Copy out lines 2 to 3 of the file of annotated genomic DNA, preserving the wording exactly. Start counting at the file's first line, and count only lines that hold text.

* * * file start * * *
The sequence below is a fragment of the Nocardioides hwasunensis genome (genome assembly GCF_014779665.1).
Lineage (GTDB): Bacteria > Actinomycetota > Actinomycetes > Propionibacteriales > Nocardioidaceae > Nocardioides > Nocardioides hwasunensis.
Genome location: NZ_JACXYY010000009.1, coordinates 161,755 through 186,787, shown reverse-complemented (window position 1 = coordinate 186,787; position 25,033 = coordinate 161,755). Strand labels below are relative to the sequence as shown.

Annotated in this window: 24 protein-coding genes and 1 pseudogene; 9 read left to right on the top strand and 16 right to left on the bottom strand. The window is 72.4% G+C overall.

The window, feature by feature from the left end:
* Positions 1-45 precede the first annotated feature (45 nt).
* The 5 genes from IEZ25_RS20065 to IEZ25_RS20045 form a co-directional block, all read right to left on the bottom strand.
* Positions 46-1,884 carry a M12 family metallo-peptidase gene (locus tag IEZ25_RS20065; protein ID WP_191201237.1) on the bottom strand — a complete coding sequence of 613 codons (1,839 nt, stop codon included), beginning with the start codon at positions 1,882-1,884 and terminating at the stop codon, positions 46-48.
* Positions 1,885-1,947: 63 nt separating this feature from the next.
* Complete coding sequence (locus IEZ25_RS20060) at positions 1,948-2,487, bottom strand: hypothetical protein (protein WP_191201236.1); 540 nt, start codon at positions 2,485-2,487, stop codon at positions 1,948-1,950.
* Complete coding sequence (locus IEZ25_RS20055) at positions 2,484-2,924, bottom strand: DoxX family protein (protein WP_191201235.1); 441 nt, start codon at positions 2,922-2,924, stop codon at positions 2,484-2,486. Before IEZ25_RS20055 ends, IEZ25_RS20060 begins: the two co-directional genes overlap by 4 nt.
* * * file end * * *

Lineage (GTDB): Bacteria > Actinomycetota > Actinomycetes > Propionibacteriales > Nocardioidaceae > Nocardioides > Nocardioides hwasunensis.
Genome location: NZ_JACXYY010000009.1, coordinates 161,755 through 186,787, shown reverse-complemented (window position 1 = coordinate 186,787; position 25,033 = coordinate 161,755). Strand labels below are relative to the sequence as shown.